Aussie mum who named Kenz Beauty after autistic daughter sued by Kenzo over name similarity
The world’s richest man is suing an Australian mother who named her thriving skincare business after her autistic daughter Kenzie because she says the title is too similar to her own fashion label.
- Australian skincare company in legal battle against world’s richest man
- Gold Coast-based Kenz was told to change name to LVMH-controlled Kenzo
- LVMH was founded by a $300 billion man, Bernard Arnault
A young mother caring for her autistic daughter has been drawn into a David vs. Goliath legal battle against the world’s richest man and his gigantic conglomerate.
Rim Daghmash named her skincare company Kenz Beauty after her adorable four-year-old Kenzie, who was both diagnosed with.
The toddler girl’s condition meant her devoted mother was forced to stay home and care for her, so she came up with an idea for a business she could run from her Gold Coast salon.
Almost immediately, Kenz Beauty became a huge success selling everything from homemade cleansers to shampoos, conditioners, moisturizers, and serums online.
But his dream business hit a major roadblock in September when he received legal documents from Kenzo, one of the 75 luxury brands that make up the Louis Vuitton Moet Hennessy (LVMH) conglomerate, demanding a name change due to their similarity.’ misleading’.
LVMH founder Bernard Arnault is currently the world’s richest man with a net worth of about $300 billion.
Skincare brand Kenz Beauty, named after founder Rim Daghmash’s four-year-old autistic daughter Kenzie (both pictured), has been told to change its name to the brand LVMH , Kenzo
“I think it’s bullying, I think it’s just big corporate bullying of a small business. We are not a threat to them, we are just a small start-up, a family business,” said Ms Daghmash. a current affair.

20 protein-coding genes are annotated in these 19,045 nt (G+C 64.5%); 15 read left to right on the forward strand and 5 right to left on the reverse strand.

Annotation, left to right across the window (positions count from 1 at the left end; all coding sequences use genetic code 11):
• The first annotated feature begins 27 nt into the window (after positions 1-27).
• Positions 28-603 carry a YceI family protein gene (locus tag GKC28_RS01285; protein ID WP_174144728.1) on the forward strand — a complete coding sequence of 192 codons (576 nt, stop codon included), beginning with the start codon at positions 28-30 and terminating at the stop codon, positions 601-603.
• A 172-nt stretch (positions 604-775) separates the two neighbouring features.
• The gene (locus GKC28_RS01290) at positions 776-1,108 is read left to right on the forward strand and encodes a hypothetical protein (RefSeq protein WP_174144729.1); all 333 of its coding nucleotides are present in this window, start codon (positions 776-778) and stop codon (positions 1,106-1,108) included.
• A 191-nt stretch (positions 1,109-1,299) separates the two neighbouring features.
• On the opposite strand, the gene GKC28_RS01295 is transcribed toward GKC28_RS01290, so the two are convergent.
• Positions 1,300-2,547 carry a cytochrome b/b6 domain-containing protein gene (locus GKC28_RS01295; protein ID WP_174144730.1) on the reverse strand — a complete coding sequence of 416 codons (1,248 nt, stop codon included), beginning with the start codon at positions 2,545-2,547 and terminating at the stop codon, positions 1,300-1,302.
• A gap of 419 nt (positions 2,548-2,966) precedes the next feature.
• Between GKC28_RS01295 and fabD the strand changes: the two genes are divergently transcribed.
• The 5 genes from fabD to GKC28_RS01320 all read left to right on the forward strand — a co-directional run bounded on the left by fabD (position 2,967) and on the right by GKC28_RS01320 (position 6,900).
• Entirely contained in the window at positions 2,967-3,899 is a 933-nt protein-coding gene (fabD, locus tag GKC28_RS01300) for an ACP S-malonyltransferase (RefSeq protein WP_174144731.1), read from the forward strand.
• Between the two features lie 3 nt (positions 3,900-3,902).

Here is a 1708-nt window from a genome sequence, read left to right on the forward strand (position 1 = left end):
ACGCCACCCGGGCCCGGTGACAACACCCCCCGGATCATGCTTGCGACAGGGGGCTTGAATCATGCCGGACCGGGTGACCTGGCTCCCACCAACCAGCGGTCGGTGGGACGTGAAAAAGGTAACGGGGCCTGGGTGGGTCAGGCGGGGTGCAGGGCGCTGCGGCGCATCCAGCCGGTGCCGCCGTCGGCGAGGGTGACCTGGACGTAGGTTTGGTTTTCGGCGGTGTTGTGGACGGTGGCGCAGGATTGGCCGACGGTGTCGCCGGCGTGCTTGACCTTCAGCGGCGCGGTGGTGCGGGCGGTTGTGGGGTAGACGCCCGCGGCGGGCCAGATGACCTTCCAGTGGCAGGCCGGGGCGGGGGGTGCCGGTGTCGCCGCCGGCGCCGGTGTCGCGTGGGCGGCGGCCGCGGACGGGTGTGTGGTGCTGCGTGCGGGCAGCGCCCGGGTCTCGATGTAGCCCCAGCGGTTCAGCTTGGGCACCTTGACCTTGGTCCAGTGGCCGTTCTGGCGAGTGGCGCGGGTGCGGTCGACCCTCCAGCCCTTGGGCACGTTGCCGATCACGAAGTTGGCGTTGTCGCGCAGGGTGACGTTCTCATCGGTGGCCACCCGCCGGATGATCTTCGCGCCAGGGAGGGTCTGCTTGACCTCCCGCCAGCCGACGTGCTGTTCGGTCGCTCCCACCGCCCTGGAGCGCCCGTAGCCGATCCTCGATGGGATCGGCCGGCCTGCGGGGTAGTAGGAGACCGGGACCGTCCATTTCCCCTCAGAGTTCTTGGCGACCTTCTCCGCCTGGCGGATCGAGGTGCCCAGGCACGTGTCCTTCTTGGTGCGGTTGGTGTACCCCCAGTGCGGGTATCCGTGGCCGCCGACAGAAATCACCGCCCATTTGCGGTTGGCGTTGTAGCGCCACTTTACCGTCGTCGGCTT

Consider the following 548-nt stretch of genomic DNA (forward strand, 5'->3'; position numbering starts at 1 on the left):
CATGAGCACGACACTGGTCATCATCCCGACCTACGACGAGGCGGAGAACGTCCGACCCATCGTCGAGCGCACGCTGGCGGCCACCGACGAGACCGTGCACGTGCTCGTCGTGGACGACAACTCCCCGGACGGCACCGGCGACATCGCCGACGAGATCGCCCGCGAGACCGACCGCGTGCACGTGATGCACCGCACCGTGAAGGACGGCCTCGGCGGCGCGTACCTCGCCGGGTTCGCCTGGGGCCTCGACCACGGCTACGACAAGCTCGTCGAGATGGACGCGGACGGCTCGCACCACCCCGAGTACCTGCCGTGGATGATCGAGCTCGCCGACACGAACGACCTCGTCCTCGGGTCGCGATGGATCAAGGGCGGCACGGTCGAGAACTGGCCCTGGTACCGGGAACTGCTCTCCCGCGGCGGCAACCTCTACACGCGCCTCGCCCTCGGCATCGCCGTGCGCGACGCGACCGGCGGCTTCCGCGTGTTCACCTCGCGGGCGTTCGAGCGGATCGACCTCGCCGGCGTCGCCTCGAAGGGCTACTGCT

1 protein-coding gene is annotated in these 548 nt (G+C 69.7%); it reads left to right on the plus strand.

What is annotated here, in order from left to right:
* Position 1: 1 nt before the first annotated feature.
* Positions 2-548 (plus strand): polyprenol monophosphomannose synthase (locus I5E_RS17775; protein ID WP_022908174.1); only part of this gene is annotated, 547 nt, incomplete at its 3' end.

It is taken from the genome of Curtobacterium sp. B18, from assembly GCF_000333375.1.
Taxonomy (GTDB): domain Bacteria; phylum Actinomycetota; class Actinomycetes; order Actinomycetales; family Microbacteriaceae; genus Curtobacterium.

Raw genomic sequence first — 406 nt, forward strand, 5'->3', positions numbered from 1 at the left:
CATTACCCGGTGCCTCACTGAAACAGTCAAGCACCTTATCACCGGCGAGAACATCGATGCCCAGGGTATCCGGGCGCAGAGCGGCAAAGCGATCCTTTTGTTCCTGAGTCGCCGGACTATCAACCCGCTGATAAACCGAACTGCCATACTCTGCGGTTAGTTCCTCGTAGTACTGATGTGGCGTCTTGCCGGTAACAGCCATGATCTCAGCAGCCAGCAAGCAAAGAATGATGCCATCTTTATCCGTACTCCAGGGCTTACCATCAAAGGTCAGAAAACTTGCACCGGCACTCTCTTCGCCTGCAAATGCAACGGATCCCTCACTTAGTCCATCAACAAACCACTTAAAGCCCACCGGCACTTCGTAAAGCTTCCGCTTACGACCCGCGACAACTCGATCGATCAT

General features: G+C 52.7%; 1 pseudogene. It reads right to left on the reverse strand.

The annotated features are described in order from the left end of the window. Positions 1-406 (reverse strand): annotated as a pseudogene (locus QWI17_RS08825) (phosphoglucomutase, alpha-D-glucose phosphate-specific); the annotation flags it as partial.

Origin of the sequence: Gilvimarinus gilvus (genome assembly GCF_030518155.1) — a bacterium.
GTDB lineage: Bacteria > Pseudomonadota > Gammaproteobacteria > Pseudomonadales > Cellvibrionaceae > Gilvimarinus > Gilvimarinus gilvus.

‘A five year old will be able to tell the difference between Kenzo and Kenz Beauty. They are two totally different names. Our brand, our logos, our products are different.’
Although Ms Daghmash admits there is little chance of beating the fashion giant who has endless resources to tie her up in court, she said it’s not as simple as changing her company name.
The company was named after his daughter to change the stigma attached to autism, with a portion of each sale donating to autism research.
‘It’s not about financial gain, we want to tell the world that Kenzie is beautiful, autistic children are beautiful. That’s why we started all this,’ said Ms Daghmash.
‘I am very upset because I put my heart and soul into this business. I just want them to leave me alone.
But at this stage, LVMH’s lawyers have ignored all offers of mediation.
The founder of 75 luxury brand conglomerate LVMH, Bernard Arnault (pictured), was recently announced as the world’s richest man at $300 billion.
Kenzo has demanded the skincare brand change its “misleading” branding, though Ms Daghmash claims a “five-year-old” could tell the difference between the logos and the products.
Patent attorney Sharon Givoni said that while Daghmash has a reasonable chance of winning, the case is unlikely to go that far in court.
“In my experience, companies like Louis Vuitton have almost infinite resources when it comes to this kind of thing,” Givoni said.
“Basically, they can keep coming back until the small business just runs out of breath and money.”
Kenzo said in a statement that the company is simply acting to protect its brand and products to avoid any risk of confusion or infringement.
“Discussions have been initiated with the founder of ‘Kenz Beauty’, never questioning the existence, values and operation of this brand, but simply to avoid any risk of confusion for the public,” the statement said.
“Discussions are ongoing and we stand ready to come to an amicable agreement that preserves our mutual interests, just as we wish Ms. Daghmash every success and the action she is achieving through her company.”